Peruvian boobies have the advantage as solitary hunters

Peruvian booby

Just off the coast of Peru, the Humboldt Current produces one of the most productive marine ecosystems on the planet. Humans and animals alike have based their livelihood on the abundance of marine life that results from the deep, nutrient-rich waters of this coastal upwelling. Seabirds, which gather in massive groups off the coast to prey on schools of fish, have been completely sustained, until recently: Anchovy decline from overfishing and El Nino’s warmer waters have led to a major drop in seabird populations. One resilient bird, however, has held steady due to its solitary hunting style.

Peruvian boobies, like sea lions, penguins and seabirds in the area, rely on anchovies as a primary food source. But unlike the threatened Guanay cormorant, which shares breeding grounds and food stocks with other resident seabirds, the booby appears unaffected by the anchovy decline. Researchers from France and Peru have found that the key to the boobys’ resilience may be in its hunting style.

Henri Weimerskirch from the Centre National de la Recherche Scientifique in France and colleagues tracked Guanay cormorants and Peruvian boobies off the coast of Peru with GPS. They discovered that the cormorants use social cues to locate anchovies, whereas the boobies rely on personal experiences and memory to find the fish.

Guanay cormorants

The cormorants hunt in large groups, diving into the water and driving anchovies closer to the surface; the remaining birds then pick off the fish close to the water’s surface. The birds continue in shifts until all the group members are well fed. Then, in a single file line, the birds return to a larger group of cormorants floating offshore. As the smaller hunting group returns, the waiting cormorants, forming a group called the compass raft, adjust their position to face the direction of the returning birds. That way, birds taking off from the raft in search of food are directed to the most up-to-date location of anchovy stocks.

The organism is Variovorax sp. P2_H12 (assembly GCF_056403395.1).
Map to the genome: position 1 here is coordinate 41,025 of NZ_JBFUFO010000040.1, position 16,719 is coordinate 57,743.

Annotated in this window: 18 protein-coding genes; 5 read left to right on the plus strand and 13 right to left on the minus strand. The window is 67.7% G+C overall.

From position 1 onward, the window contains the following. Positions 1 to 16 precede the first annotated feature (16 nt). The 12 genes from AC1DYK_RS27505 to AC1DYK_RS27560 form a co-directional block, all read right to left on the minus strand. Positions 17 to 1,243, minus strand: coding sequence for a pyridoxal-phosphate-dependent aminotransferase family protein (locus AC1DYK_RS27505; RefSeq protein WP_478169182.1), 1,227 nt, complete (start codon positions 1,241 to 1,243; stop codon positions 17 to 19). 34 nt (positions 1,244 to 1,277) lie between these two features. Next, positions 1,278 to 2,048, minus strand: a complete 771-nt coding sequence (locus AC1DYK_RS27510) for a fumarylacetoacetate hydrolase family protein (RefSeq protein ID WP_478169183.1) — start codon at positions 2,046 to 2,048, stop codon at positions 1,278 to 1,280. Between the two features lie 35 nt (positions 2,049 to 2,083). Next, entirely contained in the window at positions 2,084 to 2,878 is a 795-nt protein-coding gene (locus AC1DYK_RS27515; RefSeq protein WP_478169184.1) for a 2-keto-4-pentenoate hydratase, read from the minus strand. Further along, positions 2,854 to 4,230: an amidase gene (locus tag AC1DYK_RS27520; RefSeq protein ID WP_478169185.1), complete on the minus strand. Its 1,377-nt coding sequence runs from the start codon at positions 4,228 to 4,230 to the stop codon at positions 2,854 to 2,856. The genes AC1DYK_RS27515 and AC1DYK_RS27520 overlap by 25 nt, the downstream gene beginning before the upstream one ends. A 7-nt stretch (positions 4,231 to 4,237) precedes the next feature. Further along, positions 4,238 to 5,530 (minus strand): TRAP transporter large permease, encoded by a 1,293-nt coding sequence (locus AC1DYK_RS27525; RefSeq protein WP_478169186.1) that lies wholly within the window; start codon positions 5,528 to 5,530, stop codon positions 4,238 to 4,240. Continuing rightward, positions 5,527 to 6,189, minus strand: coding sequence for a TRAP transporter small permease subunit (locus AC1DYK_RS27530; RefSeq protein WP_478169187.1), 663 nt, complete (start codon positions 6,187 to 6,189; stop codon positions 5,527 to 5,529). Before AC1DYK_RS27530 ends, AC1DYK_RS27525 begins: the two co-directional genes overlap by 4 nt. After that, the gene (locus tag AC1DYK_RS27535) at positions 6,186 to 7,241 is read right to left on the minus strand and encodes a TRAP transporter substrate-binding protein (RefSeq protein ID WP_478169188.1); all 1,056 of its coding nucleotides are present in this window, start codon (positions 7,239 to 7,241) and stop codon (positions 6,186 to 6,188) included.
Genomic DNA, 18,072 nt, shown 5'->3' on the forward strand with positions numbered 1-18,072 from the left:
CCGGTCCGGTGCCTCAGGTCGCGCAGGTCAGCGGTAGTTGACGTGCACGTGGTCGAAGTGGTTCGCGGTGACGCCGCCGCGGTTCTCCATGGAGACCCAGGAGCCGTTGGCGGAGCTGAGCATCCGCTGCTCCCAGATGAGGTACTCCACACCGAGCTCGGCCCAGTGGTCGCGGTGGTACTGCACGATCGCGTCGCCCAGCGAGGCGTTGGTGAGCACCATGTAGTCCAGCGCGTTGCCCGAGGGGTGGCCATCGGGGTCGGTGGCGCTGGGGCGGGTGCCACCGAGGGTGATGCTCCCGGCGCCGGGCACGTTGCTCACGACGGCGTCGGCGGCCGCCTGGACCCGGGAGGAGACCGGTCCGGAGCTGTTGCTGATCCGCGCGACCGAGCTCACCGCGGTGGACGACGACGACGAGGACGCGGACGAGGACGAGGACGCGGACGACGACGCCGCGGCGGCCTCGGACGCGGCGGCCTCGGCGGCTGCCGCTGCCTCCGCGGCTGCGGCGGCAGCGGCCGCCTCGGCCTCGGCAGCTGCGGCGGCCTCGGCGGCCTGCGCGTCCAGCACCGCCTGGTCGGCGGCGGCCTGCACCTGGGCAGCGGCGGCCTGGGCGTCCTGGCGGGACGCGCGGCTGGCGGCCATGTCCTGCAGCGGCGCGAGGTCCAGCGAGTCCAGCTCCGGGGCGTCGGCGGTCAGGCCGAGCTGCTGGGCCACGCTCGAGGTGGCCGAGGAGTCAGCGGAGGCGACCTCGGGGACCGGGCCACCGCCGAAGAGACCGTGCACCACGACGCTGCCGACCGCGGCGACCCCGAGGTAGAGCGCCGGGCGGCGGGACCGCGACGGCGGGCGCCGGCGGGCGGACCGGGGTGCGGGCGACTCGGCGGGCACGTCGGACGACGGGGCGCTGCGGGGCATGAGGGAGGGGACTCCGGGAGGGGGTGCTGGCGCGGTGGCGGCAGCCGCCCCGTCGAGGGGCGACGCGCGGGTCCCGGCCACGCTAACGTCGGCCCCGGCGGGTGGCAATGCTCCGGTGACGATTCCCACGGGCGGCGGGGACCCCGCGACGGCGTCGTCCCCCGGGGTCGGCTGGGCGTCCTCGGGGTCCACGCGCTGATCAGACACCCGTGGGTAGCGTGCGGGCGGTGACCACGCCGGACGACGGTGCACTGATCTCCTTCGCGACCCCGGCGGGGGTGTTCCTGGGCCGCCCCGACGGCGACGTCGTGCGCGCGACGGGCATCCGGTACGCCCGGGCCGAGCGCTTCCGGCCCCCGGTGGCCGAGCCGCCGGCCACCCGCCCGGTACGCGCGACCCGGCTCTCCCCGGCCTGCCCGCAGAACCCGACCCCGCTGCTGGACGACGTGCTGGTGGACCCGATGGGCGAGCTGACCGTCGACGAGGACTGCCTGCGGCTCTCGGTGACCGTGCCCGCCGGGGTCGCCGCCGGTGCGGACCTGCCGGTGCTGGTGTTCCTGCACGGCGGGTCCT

Peruvian boobies, on the other hand, tend to use a memory-based search strategy when hunting, recalling areas where anchovy groups tend to gather and picking off those that rise to the surface. As the researchers reported in a study published yesterday in PLoS ONE, the boobies sometimes use the social cues of the cormorants as well by following the direction of the compass raft. In some cases, they even joined the large groups of cormorants, participated in the divings and returned in the same single file line to the raft.

And it appears that their methods of solitary and adaptive hunting have paid off. In the last 50 years, cormorant populations have fallen from around 21 million birds to about 2 million, whereas Peruvian boobies have remained relatively stable at 2 million birds. Perhaps it is the fall in cormorant numbers that has kept the population stable, or maybe it is their adaptive hunting style; either way, it seems the Peruvian bobbies are successfully riding out the boom and bust of the anchovy fishing industry. As the authors describe:

The observation that the populations of cormorants and boobies show different trends although the two species breed together and feed on the same prey led us to hypothesise that differences in foraging ecology between species may be implied in the differential trends of the species populations. In particular, the extent of personal versus social information used to find food patches may differ between species.

Weimerskirch, H., Bertrand, S., Silva, J., Marques, J., & Goya, E. (2010). Use of Social Information in Seabirds: Compass Rafts Indicate the Heading of Food Patches PLoS ONE, 5 (3) DOI: 10.1371/journal.pone.0009928

http://www.flickr.com/photos/francoisboucher/ / CC BY-NC 2.0

http://www.flickr.com/photos/davidt2006/ / CC BY-NC-ND 2.0

Author: Katie Kline

Moderator of EcoTone and ESA's communications officer.

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1 Comment

  1. William Vogt published essentially these conclusions in 1943 (albeit in Spanish.

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